We left Helveot on Monday morning in a stage waggon, which was the best conveyance the place afforded; and even to get that requires no little form. I went to the Commissary, who upon receiving six stivers rang a bell, which in a few moments summoned all the waggoners in the town, when thus assembled, to prevent partiality in the Commissary, and disputes among the drivers, the dice determine who shall have the fare, for which purpose there is fixed over the Commissary's door a kind of manger with a large box and dice. The price is fixed, imposition therefore is impossible. This miserable vehicle differs only from an English cart in being somewhat slighter, and by having the cover painted with different colours; it is drawn by a pair of horses, and guided by the boor who sits in the head of it. To this machine there are no shafts, but a piece of wood, like a bugle horn, comes from the axle, with an iron hook, into which the driver puts one foot, and with it guides the carriage to a hair's breadth, the other he claps on the posteriors of one of the horses, in this manner we travelled through very indifferent roads, and at a very modest pace to the Brill; I believe their pace is fixed as their price; and you might as easily persuade one of these savages to accelerate the one as to diminish the other.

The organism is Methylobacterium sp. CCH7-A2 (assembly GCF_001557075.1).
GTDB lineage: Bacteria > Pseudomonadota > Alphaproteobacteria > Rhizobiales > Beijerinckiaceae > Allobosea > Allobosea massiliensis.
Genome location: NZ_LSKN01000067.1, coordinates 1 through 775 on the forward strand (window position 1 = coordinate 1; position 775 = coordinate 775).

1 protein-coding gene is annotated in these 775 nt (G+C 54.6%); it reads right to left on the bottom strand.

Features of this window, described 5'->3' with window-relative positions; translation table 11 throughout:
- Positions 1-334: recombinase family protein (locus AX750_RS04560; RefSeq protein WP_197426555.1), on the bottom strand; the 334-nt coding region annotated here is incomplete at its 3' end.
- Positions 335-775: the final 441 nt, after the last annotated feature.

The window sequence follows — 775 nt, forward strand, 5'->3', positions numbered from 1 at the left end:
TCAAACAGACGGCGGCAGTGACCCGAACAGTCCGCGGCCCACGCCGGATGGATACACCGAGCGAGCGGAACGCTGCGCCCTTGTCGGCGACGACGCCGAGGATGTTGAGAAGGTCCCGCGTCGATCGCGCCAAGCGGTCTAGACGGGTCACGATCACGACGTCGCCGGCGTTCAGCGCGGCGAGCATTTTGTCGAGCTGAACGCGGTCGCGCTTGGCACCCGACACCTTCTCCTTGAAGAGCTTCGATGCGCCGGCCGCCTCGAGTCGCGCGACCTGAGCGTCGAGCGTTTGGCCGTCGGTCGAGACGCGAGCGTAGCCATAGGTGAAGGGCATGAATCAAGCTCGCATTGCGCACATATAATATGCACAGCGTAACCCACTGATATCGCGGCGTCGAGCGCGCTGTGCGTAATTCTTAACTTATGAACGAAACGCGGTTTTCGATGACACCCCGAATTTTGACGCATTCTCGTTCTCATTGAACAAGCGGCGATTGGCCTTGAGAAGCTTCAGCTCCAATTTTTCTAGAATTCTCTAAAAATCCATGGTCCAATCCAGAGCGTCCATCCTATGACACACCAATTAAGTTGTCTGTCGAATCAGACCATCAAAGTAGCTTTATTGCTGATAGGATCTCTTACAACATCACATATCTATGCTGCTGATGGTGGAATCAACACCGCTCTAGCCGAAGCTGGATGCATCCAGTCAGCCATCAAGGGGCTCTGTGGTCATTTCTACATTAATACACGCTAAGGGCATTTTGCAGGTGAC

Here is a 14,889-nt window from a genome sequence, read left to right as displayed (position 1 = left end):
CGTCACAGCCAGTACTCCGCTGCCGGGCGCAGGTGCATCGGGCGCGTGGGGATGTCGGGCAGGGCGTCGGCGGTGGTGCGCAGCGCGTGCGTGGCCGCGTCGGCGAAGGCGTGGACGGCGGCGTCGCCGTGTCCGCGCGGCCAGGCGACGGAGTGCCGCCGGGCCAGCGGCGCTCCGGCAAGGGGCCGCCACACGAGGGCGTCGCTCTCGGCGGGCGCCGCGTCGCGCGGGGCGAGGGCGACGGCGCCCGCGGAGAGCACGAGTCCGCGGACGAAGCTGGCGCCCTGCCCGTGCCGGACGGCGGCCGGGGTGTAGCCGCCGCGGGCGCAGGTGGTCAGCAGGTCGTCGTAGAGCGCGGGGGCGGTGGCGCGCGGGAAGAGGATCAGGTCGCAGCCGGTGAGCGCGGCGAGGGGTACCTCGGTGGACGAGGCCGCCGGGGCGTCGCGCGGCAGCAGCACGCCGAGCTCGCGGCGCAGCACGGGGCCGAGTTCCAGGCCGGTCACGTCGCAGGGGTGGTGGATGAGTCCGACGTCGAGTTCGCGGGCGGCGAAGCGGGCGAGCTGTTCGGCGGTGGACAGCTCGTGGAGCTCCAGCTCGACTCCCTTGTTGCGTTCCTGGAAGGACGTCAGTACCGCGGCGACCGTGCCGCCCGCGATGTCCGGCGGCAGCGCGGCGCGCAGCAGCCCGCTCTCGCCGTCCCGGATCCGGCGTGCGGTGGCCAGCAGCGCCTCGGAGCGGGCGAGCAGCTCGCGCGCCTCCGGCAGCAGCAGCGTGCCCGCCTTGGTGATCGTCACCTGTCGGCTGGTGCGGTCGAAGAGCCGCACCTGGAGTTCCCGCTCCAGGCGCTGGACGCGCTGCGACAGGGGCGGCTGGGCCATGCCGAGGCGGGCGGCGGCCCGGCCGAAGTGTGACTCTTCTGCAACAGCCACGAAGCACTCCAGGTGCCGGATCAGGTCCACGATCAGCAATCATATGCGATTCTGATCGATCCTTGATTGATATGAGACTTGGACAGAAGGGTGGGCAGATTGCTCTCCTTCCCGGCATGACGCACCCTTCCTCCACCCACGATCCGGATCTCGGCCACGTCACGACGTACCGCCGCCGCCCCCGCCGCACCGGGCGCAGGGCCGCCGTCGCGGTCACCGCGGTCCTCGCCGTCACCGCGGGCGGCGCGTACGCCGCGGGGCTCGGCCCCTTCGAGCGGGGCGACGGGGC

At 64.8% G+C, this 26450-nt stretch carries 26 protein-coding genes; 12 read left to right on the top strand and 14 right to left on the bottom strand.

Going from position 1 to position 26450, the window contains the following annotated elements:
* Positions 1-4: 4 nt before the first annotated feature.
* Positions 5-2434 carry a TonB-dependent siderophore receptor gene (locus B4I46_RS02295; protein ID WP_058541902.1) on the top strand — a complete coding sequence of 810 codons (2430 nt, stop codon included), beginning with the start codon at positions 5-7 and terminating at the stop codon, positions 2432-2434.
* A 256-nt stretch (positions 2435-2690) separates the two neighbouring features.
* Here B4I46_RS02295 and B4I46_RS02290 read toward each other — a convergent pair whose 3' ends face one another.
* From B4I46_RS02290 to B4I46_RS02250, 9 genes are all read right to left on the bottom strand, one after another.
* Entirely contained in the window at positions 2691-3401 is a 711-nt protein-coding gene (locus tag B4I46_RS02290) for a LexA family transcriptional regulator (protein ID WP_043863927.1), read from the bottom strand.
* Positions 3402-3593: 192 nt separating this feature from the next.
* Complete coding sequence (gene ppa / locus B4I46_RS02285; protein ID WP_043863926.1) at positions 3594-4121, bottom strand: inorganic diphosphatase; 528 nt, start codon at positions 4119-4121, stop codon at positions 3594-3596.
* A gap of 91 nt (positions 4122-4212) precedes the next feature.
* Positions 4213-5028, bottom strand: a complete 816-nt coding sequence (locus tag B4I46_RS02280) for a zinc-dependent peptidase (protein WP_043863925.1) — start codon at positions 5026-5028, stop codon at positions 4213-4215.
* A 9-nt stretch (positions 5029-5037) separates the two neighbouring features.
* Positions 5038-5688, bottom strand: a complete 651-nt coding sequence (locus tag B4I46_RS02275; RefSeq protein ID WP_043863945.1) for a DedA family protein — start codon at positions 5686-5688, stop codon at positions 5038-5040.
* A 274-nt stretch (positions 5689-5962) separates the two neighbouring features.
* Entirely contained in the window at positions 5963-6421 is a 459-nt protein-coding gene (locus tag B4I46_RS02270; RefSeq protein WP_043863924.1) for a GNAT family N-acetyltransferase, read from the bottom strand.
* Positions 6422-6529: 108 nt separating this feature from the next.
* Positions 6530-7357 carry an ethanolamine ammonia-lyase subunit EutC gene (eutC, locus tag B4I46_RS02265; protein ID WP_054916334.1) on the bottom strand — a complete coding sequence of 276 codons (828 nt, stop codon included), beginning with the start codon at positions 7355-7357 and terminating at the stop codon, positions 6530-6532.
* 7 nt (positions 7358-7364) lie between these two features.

The Brill is larger than Helveot, and is tolerably fortified; the buildings are old but regular, the streets are spacious, and some of them lined with trees. This town is situated on the mouth of the Maes, which is a mile and a half wide. All the vessels that go to Rotterdam pass by this place; and there is a boat for passengers which sails every tide for Rotterdam. A tolerable trade is still carried on here, but it has dwindled much from its former importance.
This was the first town taken by the malecontents [sic], under the Count of Marche, from the Spaniards in 1572, which was afterwards delivered up to Queen Elizabeth, with Flushing and Ramekins, as a mortgage, for the money she had expended in supporting the states against Philip the second of Spain.